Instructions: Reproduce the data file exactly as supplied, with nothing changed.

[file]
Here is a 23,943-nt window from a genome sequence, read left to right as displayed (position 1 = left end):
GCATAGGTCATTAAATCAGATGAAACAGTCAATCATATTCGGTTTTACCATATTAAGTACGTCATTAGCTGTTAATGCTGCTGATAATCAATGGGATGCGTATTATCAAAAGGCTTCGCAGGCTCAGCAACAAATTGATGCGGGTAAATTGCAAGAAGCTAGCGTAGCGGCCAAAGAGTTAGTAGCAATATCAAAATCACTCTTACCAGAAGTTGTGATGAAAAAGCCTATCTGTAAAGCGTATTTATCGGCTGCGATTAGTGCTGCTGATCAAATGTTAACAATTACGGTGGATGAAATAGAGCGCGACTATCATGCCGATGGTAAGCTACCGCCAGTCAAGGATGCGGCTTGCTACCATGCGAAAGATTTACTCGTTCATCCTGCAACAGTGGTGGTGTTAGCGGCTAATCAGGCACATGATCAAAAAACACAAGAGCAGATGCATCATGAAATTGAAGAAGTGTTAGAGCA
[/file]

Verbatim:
Here is a 23,943-nt window from a genome sequence, read left to right as displayed (position 1 = left end):
GCATAGGTCATTAAATCAGATGAAACAGTCAATCATATTCGGTTTTACCATATTAAGTACGTCATTAGCTGTTAATGCTGCTGATAATCAATGGGATGCGTATTATCAAAAGGCTTCGCAGGCTCAGCAACAAATTGATGCGGGTAAATTGCAAGAAGCTAGCGTAGCGGCCAAAGAGTTAGTAGCAATATCAAAATCACTCTTACCAGAAGTTGTGATGAAAAAGCCTATCTGTAAAGCGTATTTATCGGCTGCGATTAGTGCTGCTGATCAAATGTTAACAATTACGGTGGATGAAATAGAGCGCGACTATCATGCCGATGGTAAGCTACCGCCAGTCAAGGATGCGGCTTGCTACCATGCGAAAGATTTACTCGTTCATCCTGCAACAGTGGTGGTGTTAGCGGCTAATCAGGCACATGATCAAAAAACACAAGAGCAGATGCATCATGAAATTGAAGAAGTGTTAGAGCA